January 21, 2010

Subject: On Spew, Snowflakes, and Jane Austen

I have been accused of being too analytical in my writing. Several writing teachers have urged me to write more freely in my early drafts while leaving issues of structure, for example, to later drafts. This recommendation makes sense to me on a logical level, but sometimes writing “to see where the story takes me” frustrates me.

This month, I’m working two short stories. Without intending to, I’ve taken two different approaches to drafting: one is Let-the-Story-Flow and the other is Look-Before-You-Leap.

The first story, which I'll refer to as "Emily Babysits," began with an actual incident, a little kid throwing a full meltdown tantrum at the grocery store. How would a teenager handle such a situation? And so I began writing. I write a long, long story about Emily, who hates babysitting, and the little girl she watches. When I finished, I was surprised by how much I learned about Emily, her family, and her outlook on life.

This method, of course, is the philosophy behind Nanowrimo (National Novel Writing Month): Don’t worry too much about what to write—just show up at the page and type. Let inspiration take you where it wants to go. I’ve participated in Nanowrimo twice, and each time, I’m pleased to see where thirty days and 50,000 words take me.

But the tough part, for me, is then coming back to this amorphous blob of a novel, or in the case of “Emily Babysits,” story and structuring it into a clear plot. I looked for a clear story focus. It is a short story, after all. Then I drafted up an outline of scenes and started over.

I did not follow the outline. I wrote three new scenes—perfectly fine scenes, only by the time I got to the third one, I realized I was way off track. Where did that cat come from? Why hadn’t the kid Emily babysits shown up? And what was I doing? How could I have spent so much time on these scenes before realizing I was going in the wrong direction?

Spew. That’s what I had written. I had spewed scenes onto the page, and they were going nowhere. Grr. I closed the file and haven’t opened it since.

So my second story, which is my geek story for the StorySleuths StoryChallenge, started with an “assignment.” I began playing around with possible geeky situations. When I found one that excited me, I brainstormed characters. It would be a rivalry story. But that didn’t go anywhere, so I kept at it, focusing on the one character that I connected with most. What made her a geek? At last, after pacing around my office, I realized it wouldn’t be a rivalry… it would be a romance!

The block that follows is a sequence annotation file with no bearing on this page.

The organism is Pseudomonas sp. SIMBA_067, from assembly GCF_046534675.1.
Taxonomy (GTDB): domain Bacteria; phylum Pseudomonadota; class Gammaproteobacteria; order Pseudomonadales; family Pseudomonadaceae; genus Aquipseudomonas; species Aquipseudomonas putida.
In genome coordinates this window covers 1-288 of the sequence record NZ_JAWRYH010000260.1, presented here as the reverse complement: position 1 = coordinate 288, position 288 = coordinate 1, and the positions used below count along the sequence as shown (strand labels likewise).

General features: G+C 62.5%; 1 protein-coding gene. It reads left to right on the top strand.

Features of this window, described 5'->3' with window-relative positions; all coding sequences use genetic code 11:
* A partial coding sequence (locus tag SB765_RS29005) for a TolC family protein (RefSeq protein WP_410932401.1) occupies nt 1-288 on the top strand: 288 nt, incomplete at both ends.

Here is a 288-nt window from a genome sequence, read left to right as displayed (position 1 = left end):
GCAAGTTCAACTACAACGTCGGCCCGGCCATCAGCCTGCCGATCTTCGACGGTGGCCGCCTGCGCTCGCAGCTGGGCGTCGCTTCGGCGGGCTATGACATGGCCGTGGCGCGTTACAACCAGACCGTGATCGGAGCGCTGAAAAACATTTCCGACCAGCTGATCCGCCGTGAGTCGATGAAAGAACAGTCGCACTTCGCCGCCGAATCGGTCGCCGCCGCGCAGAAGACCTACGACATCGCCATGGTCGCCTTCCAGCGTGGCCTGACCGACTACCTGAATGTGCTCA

But by the time I figured that out late on Friday afternoon, I couldn’t imagine sitting down to start with the first scene. I was tired, mentally and physically (my hands hurt when I spend too much time on the computer). However, I did manage to hand-write a summary of the story.

This week, I’ve taken the summary and turned it into what I called a skeleton draft. The scenes aren’t scenes yet—no real dialogue or action. But they do tell me enough to give me a sense of whether this idea might actually turn into a story. And that’s encouraging.

This method, if I can call it that while I’m in the midst of drafting, corresponds to something I found online years ago, Randy Ingermanson’s Snowflake Method. Ingermanson recommends you build up your story bit by bit, starting with a one-line summary, moving into a paragraph summary, which you turn into a page and so on. Of course, the idea of not wasting time on rambling appeals to the part of me that likes to see progress.

I still don’t know whether it’s better to start with an outline and write in a more orderly fashion or to ramble along following a story where inspiration takes you. My guess is it takes a little of both to create art. I would bet that when Laini Taylor comes up with those fantastic images in Lips Touch: Three Times (see my comments on Lips Touch here), it’s when she lets her fingers fly and her imagination run wild.

On the other hand, I can’t help but think of Jane Austen (ok, of Anne Hathaway playing Jane Austen in "Becoming Jane") handwriting those beautiful novels in days when ink and paper were not as abundantly available as they are now. She, like so many other writers, must have spent an incredible amount of time thinking about her stories before actually writing a single word.

Is it possible that today, in our world of pixels and word processing, we write too much? Should we think more before we type? Do any of you ever feel like you write too long? Or do you like what you find when you let your fingers fly?

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